0.5+0.5*z%B
            } },
    ] ({cos(u)*sin(v)}, {sin(u)*sin(v)}, {cos(v)});
  \draw (1,0,0) -- (1.5,0,0) (0,-1,0)   -- (0,-1.5,0) (0,0,1)   -- (0,0,1.5);
\end{axis}
\end{tikzpicture}
\end{document}

enter image description here

In order to see the y dependence, let's change the view

\documentclass[tikz,border=3mm]{standalone}
\usepackage{pgfplots}
\pgfplotsset{compat=1.16}
\usepgfplotslibrary{patchplots}
\begin{document}
\begin{tikzpicture}
\begin{axis}[axis equal,
        width=10cm,
        height=10cm,
        axis lines = center,
        xlabel = {$x$},
        ylabel = {$y$},
        zlabel = {$z$},
        ticks=none,
        enlargelimits=0.3,
        z buffer=sort,
        view/h=225,
        scale uniformly strategy=units only]
% this example burns colors if opacity 
% is active in the document.
    \addplot3 [patch,
        patch type=bilinear,
        mesh/color input=explicit mathparse,
        variable = \u,
        variable y = \v,
        domain = 0:360,
        y domain = 0:180,
        point meta={symbolic={0.5+0.5*y, % R 
            0.5+0.5*x, % G 
            0.5+0.5*z%B
            } },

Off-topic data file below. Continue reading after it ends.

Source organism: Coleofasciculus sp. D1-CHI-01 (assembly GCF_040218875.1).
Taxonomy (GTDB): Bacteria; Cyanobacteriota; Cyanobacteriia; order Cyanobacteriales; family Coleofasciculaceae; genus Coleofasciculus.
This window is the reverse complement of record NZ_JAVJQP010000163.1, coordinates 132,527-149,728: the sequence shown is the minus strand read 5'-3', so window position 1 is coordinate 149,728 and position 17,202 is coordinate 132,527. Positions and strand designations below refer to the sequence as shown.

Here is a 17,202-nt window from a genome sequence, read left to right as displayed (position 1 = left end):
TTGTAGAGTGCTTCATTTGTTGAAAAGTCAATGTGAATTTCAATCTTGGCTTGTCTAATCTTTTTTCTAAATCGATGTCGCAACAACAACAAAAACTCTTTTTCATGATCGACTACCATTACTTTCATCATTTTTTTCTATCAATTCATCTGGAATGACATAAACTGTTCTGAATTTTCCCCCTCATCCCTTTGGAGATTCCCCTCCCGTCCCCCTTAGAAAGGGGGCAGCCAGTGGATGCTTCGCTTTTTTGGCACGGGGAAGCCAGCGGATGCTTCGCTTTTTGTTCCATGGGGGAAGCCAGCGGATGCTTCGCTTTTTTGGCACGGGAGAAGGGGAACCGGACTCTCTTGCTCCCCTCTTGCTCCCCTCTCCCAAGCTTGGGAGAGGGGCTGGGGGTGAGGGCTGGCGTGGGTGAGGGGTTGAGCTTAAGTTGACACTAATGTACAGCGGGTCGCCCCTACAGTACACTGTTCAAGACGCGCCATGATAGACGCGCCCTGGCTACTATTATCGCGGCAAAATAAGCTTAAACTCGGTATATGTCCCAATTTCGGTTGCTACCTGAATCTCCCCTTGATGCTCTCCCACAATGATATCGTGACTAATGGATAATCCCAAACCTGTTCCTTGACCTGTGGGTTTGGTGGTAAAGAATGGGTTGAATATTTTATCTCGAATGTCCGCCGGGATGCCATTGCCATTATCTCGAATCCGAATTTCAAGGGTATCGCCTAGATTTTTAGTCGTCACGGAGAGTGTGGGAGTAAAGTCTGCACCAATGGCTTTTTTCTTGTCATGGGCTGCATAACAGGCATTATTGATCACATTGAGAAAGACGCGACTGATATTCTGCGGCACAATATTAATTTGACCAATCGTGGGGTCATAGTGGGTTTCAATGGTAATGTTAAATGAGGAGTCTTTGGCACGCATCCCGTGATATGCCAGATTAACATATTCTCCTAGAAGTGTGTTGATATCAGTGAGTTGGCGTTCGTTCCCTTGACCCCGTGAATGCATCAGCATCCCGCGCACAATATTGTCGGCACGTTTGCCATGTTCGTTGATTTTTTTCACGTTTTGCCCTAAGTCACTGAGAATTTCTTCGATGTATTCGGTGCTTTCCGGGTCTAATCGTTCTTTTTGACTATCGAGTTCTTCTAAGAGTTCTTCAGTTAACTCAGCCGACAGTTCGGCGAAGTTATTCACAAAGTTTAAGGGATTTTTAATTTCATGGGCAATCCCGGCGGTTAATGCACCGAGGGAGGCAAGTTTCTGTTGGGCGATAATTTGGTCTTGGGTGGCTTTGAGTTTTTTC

] ({cos(u)*sin(v)}, {sin(u)*sin(v)}, {cos(v)});
  \draw (-1,0,0)    -- (-1.5,0,0) (0,1,0)   -- (0,1.5,0) (0,0,1)    -- (0,0,1.5);
\end{axis}
\end{tikzpicture}
\end{document}

enter image description here

Please not that the restriction to the RGB color model can easily be lifted: in the xcolor manual one finds the formulae that allow one to map RGB to, say, hsb or cmyk. These transformations can be added to the above.

| improve this answer | |
  • Nice! Thank you very much for this prompt and easy answer - I will try and fit my mapping in and see if I can realize what I am thinking about (I already have a pixel-based figure, which I don't want to use, though). I will, anyway, let you know what I am coming up with and what your answer brought me to (I just have some thinks to do at work, which distracts a little bit). :) – Marius Oct 8 '19 at 6:04
  • @Marius OK, glad to hear, just curious what made you unaccept this answer. – user194703 Oct 9 '19 at 20:46
  • I just updated my post with some of the things you proposed and with things I did during the recent days (and, of course, some new issues following). I hope it's not too messed up and I provided enough code to explain myself; let me know if there's any more code, links, information or files (e.g. log) needed! Thanks a lot for your help, really appreciate it! – Marius Oct 9 '19 at 20:59
  • @Marius Sorry, this is not the way this site works. If you have a follow-up question, ask a separate question. Asking questions is free of charge. In addition this has the advantage that many users see this and you get more independent opinions and suggestions. – user194703 Oct 9 '19 at 21:03
  • Ooops, sorry about that; I'm just new to this site, so I'm not aware of this. I reversed the edit and gonna place a new post, referencing this old post / question, then. Thanks for telling me! :) – Marius Oct 9 '19 at 21:36